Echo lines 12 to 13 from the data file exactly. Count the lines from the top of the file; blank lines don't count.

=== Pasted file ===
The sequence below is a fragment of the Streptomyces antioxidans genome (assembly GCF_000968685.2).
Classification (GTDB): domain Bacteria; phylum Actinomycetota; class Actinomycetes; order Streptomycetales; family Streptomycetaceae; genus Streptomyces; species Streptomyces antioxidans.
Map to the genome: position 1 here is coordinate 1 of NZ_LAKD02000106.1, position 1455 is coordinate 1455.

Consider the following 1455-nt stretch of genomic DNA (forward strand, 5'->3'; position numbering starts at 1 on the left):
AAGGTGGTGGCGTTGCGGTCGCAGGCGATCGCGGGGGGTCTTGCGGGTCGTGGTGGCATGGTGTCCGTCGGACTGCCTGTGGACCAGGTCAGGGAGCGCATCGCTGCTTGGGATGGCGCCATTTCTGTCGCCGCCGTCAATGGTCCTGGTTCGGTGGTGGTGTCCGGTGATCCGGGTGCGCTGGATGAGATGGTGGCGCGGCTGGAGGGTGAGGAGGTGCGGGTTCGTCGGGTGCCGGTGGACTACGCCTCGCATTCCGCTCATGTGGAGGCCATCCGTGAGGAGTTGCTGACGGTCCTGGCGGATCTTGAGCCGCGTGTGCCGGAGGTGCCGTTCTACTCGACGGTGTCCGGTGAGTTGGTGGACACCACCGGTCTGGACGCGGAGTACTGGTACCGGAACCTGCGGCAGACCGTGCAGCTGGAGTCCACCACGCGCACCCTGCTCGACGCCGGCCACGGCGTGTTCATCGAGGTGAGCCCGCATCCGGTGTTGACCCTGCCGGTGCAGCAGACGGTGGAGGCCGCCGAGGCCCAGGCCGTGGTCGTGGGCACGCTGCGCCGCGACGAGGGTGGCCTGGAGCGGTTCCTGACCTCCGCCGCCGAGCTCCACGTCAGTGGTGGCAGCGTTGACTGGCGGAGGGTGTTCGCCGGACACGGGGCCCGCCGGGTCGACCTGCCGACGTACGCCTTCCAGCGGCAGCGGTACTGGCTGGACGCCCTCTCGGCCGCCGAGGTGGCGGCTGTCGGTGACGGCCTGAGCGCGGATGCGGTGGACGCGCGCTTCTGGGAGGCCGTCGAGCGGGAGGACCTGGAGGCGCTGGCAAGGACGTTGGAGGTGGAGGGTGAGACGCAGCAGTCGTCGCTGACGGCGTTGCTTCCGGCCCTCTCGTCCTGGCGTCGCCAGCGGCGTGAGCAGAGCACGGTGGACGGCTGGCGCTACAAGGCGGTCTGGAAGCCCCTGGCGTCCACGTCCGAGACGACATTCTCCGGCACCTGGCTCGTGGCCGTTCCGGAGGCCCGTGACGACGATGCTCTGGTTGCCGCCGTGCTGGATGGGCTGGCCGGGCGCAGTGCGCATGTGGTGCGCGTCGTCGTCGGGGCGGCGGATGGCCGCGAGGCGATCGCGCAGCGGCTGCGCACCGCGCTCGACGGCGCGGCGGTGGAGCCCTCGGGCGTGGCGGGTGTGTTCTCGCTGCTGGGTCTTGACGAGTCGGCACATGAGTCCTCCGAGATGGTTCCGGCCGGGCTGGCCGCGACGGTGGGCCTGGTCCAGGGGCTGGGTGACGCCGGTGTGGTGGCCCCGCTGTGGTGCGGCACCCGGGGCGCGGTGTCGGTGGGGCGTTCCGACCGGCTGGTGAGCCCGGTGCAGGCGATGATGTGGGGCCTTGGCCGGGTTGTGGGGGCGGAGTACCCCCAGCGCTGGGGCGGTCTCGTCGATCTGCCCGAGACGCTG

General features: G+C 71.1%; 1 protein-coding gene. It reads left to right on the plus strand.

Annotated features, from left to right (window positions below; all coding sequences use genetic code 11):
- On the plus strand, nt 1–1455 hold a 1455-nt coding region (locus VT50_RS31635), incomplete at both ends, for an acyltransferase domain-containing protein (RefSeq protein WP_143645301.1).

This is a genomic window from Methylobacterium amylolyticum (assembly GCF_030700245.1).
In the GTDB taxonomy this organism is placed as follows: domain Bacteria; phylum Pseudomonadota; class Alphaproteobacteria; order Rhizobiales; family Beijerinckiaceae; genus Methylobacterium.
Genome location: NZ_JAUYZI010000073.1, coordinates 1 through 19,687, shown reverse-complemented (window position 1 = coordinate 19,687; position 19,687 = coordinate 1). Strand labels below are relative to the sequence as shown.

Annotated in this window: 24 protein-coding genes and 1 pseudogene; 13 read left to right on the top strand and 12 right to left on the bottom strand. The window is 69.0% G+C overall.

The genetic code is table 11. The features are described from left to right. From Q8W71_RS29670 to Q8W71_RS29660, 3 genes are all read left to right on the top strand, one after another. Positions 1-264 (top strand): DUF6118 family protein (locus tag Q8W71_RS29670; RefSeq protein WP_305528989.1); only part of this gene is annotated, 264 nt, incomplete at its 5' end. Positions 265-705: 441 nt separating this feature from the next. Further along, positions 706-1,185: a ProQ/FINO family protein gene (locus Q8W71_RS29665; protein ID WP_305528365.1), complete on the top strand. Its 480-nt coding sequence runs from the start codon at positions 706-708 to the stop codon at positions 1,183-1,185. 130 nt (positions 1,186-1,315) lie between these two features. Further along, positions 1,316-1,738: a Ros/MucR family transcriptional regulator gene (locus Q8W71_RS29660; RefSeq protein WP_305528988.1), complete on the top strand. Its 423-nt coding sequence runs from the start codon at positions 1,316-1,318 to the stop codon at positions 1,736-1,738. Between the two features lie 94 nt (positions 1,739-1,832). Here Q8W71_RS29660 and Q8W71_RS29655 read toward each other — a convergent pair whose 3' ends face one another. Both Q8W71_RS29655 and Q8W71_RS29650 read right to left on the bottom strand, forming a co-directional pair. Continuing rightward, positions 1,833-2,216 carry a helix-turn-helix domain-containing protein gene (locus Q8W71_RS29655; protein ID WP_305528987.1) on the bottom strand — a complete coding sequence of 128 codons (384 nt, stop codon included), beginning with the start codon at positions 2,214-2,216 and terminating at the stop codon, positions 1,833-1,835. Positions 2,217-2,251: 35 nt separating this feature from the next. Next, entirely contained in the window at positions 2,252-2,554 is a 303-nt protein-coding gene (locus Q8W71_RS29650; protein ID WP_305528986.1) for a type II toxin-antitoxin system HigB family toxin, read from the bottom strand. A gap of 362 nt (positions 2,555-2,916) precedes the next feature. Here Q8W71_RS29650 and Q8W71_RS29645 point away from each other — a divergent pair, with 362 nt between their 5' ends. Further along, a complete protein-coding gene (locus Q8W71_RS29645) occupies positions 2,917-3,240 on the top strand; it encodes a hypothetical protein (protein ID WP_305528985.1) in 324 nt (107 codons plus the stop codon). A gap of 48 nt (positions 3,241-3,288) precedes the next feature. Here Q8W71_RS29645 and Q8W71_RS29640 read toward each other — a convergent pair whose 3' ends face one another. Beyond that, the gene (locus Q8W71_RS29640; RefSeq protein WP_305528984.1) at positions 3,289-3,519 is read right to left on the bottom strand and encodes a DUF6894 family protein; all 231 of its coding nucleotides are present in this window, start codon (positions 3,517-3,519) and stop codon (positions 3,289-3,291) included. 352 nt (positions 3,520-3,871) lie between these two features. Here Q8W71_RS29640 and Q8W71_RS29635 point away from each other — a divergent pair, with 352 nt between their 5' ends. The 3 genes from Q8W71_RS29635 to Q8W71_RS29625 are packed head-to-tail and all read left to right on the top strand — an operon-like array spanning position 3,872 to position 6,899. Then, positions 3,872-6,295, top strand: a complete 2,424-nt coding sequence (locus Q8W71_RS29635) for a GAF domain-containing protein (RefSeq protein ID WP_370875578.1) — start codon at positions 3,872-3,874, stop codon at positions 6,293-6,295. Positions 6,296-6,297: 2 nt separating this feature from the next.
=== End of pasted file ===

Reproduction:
Annotated in this window: 24 protein-coding genes and 1 pseudogene; 13 read left to right on the top strand and 12 right to left on the bottom strand. The window is 69.0% G+C overall.

The genetic code is table 11. The features are described from left to right. From Q8W71_RS29670 to Q8W71_RS29660, 3 genes are all read left to right on the top strand, one after another. Positions 1-264 (top strand): DUF6118 family protein (locus tag Q8W71_RS29670; RefSeq protein WP_305528989.1); only part of this gene is annotated, 264 nt, incomplete at its 5' end. Positions 265-705: 441 nt separating this feature from the next. Further along, positions 706-1,185: a ProQ/FINO family protein gene (locus Q8W71_RS29665; protein ID WP_305528365.1), complete on the top strand. Its 480-nt coding sequence runs from the start codon at positions 706-708 to the stop codon at positions 1,183-1,185. 130 nt (positions 1,186-1,315) lie between these two features. Further along, positions 1,316-1,738: a Ros/MucR family transcriptional regulator gene (locus Q8W71_RS29660; RefSeq protein WP_305528988.1), complete on the top strand. Its 423-nt coding sequence runs from the start codon at positions 1,316-1,318 to the stop codon at positions 1,736-1,738. Between the two features lie 94 nt (positions 1,739-1,832). Here Q8W71_RS29660 and Q8W71_RS29655 read toward each other — a convergent pair whose 3' ends face one another. Both Q8W71_RS29655 and Q8W71_RS29650 read right to left on the bottom strand, forming a co-directional pair. Continuing rightward, positions 1,833-2,216 carry a helix-turn-helix domain-containing protein gene (locus Q8W71_RS29655; protein ID WP_305528987.1) on the bottom strand — a complete coding sequence of 128 codons (384 nt, stop codon included), beginning with the start codon at positions 2,214-2,216 and terminating at the stop codon, positions 1,833-1,835. Positions 2,217-2,251: 35 nt separating this feature from the next. Next, entirely contained in the window at positions 2,252-2,554 is a 303-nt protein-coding gene (locus Q8W71_RS29650; protein ID WP_305528986.1) for a type II toxin-antitoxin system HigB family toxin, read from the bottom strand. A gap of 362 nt (positions 2,555-2,916) precedes the next feature. Here Q8W71_RS29650 and Q8W71_RS29645 point away from each other — a divergent pair, with 362 nt between their 5' ends. Further along, a complete protein-coding gene (locus Q8W71_RS29645) occupies positions 2,917-3,240 on the top strand; it encodes a hypothetical protein (protein ID WP_305528985.1) in 324 nt (107 codons plus the stop codon). A gap of 48 nt (positions 3,241-3,288) precedes the next feature. Here Q8W71_RS29645 and Q8W71_RS29640 read toward each other — a convergent pair whose 3' ends face one another. Beyond that, the gene (locus Q8W71_RS29640; RefSeq protein WP_305528984.1) at positions 3,289-3,519 is read right to left on the bottom strand and encodes a DUF6894 family protein; all 231 of its coding nucleotides are present in this window, start codon (positions 3,517-3,519) and stop codon (positions 3,289-3,291) included. 352 nt (positions 3,520-3,871) lie between these two features. Here Q8W71_RS29640 and Q8W71_RS29635 point away from each other — a divergent pair, with 352 nt between their 5' ends. The 3 genes from Q8W71_RS29635 to Q8W71_RS29625 are packed head-to-tail and all read left to right on the top strand — an operon-like array spanning position 3,872 to position 6,899. Then, positions 3,872-6,295, top strand: a complete 2,424-nt coding sequence (locus Q8W71_RS29635) for a GAF domain-containing protein (RefSeq protein ID WP_370875578.1) — start codon at positions 3,872-3,874, stop codon at positions 6,293-6,295. Positions 6,296-6,297: 2 nt separating this feature from the next.